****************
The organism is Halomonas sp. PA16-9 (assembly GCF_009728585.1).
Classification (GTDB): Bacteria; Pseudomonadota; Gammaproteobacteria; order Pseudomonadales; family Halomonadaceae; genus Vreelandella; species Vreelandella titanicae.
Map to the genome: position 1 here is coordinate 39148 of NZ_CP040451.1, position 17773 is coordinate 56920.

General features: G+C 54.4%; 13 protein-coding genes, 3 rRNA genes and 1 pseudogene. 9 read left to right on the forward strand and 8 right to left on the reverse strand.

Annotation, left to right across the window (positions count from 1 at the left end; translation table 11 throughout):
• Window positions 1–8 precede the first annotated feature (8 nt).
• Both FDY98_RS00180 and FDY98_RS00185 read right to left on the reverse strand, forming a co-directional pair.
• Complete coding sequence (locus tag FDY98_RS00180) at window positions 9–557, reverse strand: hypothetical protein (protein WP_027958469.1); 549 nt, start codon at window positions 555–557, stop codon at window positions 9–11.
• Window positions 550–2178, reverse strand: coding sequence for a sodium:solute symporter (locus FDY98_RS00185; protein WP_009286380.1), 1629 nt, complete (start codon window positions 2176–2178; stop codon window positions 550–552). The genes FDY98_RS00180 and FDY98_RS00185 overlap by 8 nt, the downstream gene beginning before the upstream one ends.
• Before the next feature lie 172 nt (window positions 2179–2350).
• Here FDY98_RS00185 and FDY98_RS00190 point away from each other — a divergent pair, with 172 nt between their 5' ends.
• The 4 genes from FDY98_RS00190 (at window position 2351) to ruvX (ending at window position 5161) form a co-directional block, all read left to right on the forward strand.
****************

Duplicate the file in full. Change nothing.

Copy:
The organism is Halomonas sp. PA16-9 (assembly GCF_009728585.1).
Classification (GTDB): Bacteria; Pseudomonadota; Gammaproteobacteria; order Pseudomonadales; family Halomonadaceae; genus Vreelandella; species Vreelandella titanicae.
Map to the genome: position 1 here is coordinate 39148 of NZ_CP040451.1, position 17773 is coordinate 56920.

General features: G+C 54.4%; 13 protein-coding genes, 3 rRNA genes and 1 pseudogene. 9 read left to right on the forward strand and 8 right to left on the reverse strand.

Annotation, left to right across the window (positions count from 1 at the left end; translation table 11 throughout):
• Window positions 1–8 precede the first annotated feature (8 nt).
• Both FDY98_RS00180 and FDY98_RS00185 read right to left on the reverse strand, forming a co-directional pair.
• Complete coding sequence (locus tag FDY98_RS00180) at window positions 9–557, reverse strand: hypothetical protein (protein WP_027958469.1); 549 nt, start codon at window positions 555–557, stop codon at window positions 9–11.
• Window positions 550–2178, reverse strand: coding sequence for a sodium:solute symporter (locus FDY98_RS00185; protein WP_009286380.1), 1629 nt, complete (start codon window positions 2176–2178; stop codon window positions 550–552). The genes FDY98_RS00180 and FDY98_RS00185 overlap by 8 nt, the downstream gene beginning before the upstream one ends.
• Before the next feature lie 172 nt (window positions 2179–2350).
• Here FDY98_RS00185 and FDY98_RS00190 point away from each other — a divergent pair, with 172 nt between their 5' ends.
• The 4 genes from FDY98_RS00190 (at window position 2351) to ruvX (ending at window position 5161) form a co-directional block, all read left to right on the forward strand.